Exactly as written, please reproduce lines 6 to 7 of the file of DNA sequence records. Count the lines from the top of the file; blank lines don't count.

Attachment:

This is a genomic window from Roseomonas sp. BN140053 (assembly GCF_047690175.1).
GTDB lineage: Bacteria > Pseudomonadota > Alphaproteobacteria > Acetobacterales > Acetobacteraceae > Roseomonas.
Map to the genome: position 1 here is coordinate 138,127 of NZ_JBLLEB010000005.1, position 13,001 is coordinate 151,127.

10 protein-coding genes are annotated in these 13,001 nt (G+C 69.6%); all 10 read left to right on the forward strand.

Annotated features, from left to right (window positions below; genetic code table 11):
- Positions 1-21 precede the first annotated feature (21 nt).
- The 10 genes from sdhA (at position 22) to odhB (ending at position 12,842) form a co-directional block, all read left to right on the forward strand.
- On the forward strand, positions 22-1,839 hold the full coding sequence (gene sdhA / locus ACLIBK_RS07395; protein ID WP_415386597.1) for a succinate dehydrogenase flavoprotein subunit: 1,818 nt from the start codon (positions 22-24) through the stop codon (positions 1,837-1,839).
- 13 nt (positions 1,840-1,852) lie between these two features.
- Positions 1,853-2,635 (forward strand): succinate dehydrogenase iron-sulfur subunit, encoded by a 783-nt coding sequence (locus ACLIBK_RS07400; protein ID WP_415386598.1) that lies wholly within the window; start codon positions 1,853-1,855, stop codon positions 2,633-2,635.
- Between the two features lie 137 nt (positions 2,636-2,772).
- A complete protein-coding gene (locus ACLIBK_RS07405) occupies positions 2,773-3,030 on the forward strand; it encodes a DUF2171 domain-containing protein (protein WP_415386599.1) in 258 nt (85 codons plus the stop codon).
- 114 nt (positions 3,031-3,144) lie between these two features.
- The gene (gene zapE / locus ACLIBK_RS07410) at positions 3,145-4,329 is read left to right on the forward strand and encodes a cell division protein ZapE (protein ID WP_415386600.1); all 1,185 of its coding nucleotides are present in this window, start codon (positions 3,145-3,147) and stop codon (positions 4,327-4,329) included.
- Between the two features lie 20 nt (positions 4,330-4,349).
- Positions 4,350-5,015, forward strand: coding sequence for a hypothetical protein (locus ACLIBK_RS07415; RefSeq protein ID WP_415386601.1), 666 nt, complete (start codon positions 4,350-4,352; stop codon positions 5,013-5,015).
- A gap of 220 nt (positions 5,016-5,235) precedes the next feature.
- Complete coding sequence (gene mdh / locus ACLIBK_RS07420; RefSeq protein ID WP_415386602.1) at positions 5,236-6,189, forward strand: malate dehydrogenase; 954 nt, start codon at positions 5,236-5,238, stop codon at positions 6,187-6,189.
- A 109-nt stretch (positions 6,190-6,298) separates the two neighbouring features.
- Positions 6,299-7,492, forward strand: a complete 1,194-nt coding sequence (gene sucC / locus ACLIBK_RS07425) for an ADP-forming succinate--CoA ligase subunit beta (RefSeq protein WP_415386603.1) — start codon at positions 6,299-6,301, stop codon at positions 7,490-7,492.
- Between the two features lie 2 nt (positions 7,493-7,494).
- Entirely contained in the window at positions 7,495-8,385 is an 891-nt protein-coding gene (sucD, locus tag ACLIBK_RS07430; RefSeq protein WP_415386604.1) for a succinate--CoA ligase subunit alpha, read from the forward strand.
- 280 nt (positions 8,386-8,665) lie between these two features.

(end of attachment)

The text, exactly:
- Positions 1-21 precede the first annotated feature (21 nt).
- The 10 genes from sdhA (at position 22) to odhB (ending at position 12,842) form a co-directional block, all read left to right on the forward strand.